Cheerful Music and Mindful Landscape

Cheerful Music and Mindful Landscape

Posted by on Jul 9, 2017 in Architecture, Blog, Space for Well-being, Urbanism

If you are in Kyoto in early July, you hear some lively music every evening at different parts of the town. Neighborhood musicians are practicing traditional instrumental music, Ohayashi, to be ready for their performance on the top of parading floats (Yamaboko) . I was there ten years ago strolling and listening to the tunes, feeling comfortable and calm. […]

Longing for the Coming of Spring

Longing for the Coming of Spring

Posted by on Mar 5, 2017 in Blog

What tells you the coming of spring? It really depends on person. I happened to see a robin near my house the other day. It definitely was a sign of spring coming. One of my favorites when I think of spring is Japanese apricot or Ume in Japanese (Prunus mume). Its flowers open up in […]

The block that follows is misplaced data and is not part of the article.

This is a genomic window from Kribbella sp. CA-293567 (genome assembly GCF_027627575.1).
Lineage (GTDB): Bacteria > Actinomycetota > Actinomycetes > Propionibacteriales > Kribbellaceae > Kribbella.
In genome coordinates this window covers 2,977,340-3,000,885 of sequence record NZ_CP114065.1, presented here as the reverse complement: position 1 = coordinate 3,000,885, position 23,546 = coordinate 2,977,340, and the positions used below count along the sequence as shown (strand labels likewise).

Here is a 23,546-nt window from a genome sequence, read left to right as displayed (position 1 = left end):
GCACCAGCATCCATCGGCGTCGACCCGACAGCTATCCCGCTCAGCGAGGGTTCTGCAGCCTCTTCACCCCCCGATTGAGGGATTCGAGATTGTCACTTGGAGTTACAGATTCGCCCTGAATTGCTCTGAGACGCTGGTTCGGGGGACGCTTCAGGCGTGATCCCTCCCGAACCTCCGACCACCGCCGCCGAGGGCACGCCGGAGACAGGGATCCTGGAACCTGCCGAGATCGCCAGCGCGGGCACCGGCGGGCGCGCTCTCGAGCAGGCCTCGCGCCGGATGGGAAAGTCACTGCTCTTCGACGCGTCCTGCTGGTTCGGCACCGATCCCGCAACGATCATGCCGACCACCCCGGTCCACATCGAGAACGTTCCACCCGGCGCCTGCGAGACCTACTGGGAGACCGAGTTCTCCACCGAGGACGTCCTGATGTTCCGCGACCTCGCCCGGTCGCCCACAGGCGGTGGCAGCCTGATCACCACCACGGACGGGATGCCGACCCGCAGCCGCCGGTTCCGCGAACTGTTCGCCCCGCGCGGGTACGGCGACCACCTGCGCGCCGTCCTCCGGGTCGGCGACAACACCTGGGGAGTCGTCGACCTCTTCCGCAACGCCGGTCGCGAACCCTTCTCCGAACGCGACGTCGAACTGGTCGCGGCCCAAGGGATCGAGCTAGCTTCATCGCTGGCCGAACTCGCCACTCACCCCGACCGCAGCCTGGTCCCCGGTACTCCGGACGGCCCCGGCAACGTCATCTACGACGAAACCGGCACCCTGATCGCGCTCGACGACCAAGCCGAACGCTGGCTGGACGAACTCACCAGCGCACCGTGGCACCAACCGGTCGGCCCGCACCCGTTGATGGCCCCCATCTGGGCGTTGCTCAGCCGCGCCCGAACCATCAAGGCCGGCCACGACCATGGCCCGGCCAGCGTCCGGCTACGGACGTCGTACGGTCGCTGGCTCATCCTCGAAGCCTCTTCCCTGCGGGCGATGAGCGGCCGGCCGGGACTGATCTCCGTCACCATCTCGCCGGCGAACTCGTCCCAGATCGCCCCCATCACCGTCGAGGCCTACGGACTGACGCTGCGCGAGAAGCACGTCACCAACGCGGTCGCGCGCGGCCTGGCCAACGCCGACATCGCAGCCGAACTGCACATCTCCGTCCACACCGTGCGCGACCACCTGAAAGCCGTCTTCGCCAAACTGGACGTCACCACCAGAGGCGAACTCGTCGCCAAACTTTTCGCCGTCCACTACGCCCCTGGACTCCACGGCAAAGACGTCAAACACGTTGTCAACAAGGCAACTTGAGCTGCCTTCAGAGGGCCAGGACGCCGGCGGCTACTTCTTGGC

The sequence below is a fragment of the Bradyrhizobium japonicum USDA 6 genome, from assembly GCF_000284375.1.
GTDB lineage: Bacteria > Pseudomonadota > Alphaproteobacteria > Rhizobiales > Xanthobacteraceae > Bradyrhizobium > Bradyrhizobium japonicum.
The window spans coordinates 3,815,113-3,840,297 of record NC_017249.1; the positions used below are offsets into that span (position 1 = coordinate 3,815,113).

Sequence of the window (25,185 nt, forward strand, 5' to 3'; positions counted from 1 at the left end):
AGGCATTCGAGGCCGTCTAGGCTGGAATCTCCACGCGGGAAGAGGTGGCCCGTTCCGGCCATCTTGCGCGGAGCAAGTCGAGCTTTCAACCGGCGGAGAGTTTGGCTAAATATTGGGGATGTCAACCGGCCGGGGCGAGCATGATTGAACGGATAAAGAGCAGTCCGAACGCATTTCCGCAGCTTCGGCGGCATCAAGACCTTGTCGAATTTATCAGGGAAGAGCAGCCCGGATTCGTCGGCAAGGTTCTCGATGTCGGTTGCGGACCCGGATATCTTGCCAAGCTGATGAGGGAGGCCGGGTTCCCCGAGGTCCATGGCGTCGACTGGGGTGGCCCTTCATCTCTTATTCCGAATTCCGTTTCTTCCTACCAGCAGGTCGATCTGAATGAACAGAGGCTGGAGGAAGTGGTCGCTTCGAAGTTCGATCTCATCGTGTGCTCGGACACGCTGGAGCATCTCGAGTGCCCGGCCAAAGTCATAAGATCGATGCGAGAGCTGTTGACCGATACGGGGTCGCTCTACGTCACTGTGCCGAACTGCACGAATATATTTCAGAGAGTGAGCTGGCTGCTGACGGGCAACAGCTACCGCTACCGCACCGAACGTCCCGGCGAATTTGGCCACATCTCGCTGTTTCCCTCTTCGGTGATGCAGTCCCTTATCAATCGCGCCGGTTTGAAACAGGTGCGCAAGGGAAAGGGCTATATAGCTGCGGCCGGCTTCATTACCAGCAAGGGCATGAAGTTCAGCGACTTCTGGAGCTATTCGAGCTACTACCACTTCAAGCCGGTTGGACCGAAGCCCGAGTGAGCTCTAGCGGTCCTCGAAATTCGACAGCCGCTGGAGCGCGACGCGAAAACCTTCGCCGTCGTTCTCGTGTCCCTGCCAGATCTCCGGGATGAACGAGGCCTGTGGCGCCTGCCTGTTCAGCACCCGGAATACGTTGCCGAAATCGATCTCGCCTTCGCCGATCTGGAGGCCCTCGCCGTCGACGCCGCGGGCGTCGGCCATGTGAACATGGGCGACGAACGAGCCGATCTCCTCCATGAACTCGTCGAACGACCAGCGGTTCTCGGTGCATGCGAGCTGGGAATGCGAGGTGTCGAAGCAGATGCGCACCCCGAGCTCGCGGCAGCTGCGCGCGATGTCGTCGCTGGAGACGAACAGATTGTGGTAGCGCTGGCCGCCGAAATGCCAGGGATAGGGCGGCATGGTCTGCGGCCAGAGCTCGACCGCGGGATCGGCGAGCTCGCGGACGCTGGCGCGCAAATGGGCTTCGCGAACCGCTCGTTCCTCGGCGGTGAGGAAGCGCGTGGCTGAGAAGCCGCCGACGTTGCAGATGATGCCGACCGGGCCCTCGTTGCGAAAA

Cat’s Eye View of Japanese Architecture vol.3

Cat’s Eye View of Japanese Architecture vol.3

If you want to find cats in Japan, you would have the best luck by going to shrines and temples. Why? There are two reasons: One is that the shrine and temple grounds are “public” places where nobody stops you to come in, even if you are a cat. In fact, they used to be the only public […]

Mystery in Japanese gardens

Mystery in Japanese gardens

Posted by on Jul 10, 2016 in Blog

We had a chance to visit the Japanese garden at Pocantico Hills in Tarrytown, New York. The garden was originally designed by two Japanese, Mr. Ueda and Mr. Takahashi, in the property of John D. Rockefeller. In the 1960’s David Engel redesigned the garden when the garden was relocated. Mystery is an important keyword when designers […]

Sansui- Mountains and Water in Japanese Gardens

Sansui- Mountains and Water in Japanese Gardens

Posted by on May 16, 2016 in Blog, Japanese Garden, Landscape Architecture

At our talk in April in New York, among a variety of questions we were happy to receive, there was an interesting one that could be called a linguestic question: “What does sansui (山水) mean? Does it mean nature or a garden?” In Japanese, san (山) means a mountain and sui (水) means water. Combined, […]